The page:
The Uzbekistan MY 2010/11 cotton lint production and export forecast has been increased to 4.93 million bales and 3.45 million bales, respectively.
THIS REPORT CONTAINS ASSESSMENTS OF COMMODITY AND TRADE ISSUES MADE BY
USDA STAFF AND NOT NECESSARILY STATEMENTS OF OFFICIAL U.S. GOVERNMENT
Required Report - public distribution
Uzbekistan - Republic of
Cotton and Products Annual
Uzbekistan Cotton and Products Annual 2011
The Uzbekistan MY 2010/11 cotton lint production and export forecast has been increased to 4.93
million bales and 3.45 million bales, respectively. Official targets for MY2011/12 planted area and
seed cotton production remain unchanged at 1.34 million ha and 3.4 MMT.
Due to favorable weather conditions which resulted in a good crop, Uzbekistan's MY2010/11 final lint
production estimate was increased to 4.93 million bales. Lint exports for MY2010/11 are estimated at
3.45 million bales. MY2011/12 mass cotton sowing is expected to start as usual in the beginning of
April and continue through the end of the month, assuming favorable weather conditions. MY2011/12
state targets for planted area and seed cotton production remain unchanged at 1.34 million hectares and
3.4 MMT, respectively.
Despite the recent global economic crisis and drop in world cotton consumption over last two years,
local mills continue efforts to increase their capacities. Domestic consumption is estimated at the level
of 1.5 million bales in MY20010/11 and in MY2011/12 it is forecast to increase to 1.6 million bales.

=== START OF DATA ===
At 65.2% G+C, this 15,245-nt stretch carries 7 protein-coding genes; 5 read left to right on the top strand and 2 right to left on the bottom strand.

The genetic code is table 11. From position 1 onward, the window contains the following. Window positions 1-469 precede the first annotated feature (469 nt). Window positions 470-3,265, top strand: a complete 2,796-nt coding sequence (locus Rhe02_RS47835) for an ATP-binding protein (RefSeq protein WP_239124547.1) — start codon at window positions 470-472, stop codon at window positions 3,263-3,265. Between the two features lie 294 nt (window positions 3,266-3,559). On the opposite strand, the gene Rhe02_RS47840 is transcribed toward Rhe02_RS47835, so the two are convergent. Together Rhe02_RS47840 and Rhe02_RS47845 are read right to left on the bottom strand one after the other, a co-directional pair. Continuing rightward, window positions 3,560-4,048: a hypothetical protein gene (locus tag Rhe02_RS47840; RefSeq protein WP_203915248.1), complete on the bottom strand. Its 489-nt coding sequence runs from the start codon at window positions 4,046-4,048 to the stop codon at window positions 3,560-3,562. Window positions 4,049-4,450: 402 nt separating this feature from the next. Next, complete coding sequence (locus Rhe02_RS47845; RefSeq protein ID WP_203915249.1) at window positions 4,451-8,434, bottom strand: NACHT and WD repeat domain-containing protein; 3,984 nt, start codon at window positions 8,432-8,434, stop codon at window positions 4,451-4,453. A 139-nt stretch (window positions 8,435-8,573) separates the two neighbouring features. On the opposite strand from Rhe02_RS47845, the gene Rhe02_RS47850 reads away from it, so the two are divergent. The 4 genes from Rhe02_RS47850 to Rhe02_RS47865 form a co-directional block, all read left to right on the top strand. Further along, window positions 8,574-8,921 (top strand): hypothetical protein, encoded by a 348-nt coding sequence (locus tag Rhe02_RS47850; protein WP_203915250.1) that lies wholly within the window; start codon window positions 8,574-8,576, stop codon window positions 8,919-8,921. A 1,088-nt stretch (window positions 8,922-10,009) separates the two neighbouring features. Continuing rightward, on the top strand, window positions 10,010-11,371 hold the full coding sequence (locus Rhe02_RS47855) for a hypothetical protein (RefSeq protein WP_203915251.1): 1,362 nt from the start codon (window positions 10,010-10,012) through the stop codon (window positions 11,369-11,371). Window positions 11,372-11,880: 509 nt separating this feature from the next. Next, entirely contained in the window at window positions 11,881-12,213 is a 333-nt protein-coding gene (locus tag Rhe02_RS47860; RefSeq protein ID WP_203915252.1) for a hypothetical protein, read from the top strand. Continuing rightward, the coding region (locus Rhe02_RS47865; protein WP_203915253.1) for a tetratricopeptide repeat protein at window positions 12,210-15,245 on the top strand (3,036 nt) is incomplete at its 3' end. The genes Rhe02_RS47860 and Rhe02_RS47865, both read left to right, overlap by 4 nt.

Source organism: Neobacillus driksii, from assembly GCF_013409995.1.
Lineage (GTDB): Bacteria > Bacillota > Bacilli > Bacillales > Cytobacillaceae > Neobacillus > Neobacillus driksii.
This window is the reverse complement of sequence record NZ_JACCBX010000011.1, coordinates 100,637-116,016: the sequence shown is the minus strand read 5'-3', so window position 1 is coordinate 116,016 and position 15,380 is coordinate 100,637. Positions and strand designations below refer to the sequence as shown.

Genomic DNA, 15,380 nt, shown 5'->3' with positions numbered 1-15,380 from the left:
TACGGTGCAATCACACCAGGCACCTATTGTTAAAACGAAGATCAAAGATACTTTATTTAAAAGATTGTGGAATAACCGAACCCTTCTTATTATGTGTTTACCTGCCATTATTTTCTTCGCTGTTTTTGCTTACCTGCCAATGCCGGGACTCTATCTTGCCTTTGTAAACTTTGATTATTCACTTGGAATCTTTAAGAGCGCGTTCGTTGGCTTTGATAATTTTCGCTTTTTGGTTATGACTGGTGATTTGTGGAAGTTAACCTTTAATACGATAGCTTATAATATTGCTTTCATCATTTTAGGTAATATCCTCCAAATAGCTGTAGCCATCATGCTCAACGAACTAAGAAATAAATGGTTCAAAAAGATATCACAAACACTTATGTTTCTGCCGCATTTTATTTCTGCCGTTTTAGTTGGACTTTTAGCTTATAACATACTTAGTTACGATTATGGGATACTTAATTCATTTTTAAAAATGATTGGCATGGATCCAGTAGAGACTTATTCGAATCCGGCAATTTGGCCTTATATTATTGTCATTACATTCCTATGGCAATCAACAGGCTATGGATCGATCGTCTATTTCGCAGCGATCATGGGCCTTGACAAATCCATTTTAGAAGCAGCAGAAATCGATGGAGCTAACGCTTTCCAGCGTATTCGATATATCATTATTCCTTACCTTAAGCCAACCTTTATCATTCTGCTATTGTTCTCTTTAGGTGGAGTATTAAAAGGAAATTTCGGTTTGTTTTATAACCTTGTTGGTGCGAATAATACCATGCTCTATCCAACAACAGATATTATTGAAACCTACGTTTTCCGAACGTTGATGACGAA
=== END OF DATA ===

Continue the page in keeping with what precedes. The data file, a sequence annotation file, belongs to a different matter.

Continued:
The government of Uzbekistan still maintains tight control over all aspects of cotton production,
including plantation area, production targets, prices, inputs, procurement and marketing. Domestic
supplies are allocated according to the government?s quota or plan, mainly through the State Joint-Stock
Company ?Ozengilsanoat? which then distributes cotton to domestic millers according to sales
contracts. Local textile mills can also buy cotton through the Commodity Exchange.
Despite Government efforts to modernize in recent years, Uzbekistan's cotton ginning industry still
consists of predominantly old gins. The spinning and weaving industries continue to invest heavily in
new equipment as well as to renovate existing equipment due to improving profitability over the past
years. Both domestic and export demand, particularly for cotton yarn, has marginally increased in the
past three years. However the worldwide economic crisis hurt the domestic textile industry, and in late
2008 textile production dropped. Recently, however, it has been reviving. The textile mills are trying to
pursue quality improvements and production diversification to include more value-added products,
rather than continuing with low-value yarn based exports. Most mills now understand that they need to
be extremely competitive in order to remain in the shrinking global market.
Currently, there are more than 43 joint ventures established in the textile industry with partners from
Turkey, Germany, South Korea, Japan and Switzerland. As of 2010, foreign investments in the textile
industry exceeded USD 1.1 billion. The main products produced and exported by textile mills are cotton
yarn, gray fabrics and some textile garments.
As in the past few years, China, Bangladesh and Russia are still the major buyers.
In MY2010/11 favorable weather conditions allowed farmers to start and complete cotton sowing
almost on time and a smooth vegetation process resulted in an overall better crop than in MY2009/10.
There was no major replanting needed and the cotton harvest started as planned in most regions. Good
average temperatures during the summer vegetation period in major cotton growing regions also
resulted in better yields. Taking into account all these factors, the MY2010/11 lint production estimate
for Uzbekistan has been increased to 4.93 million bales.
MY2011/12 mass cotton sowing is projected to start as usual in the beginning of April and continue
through the end of the month, assuming weather is favorable. The MY2011/12 state targets for planted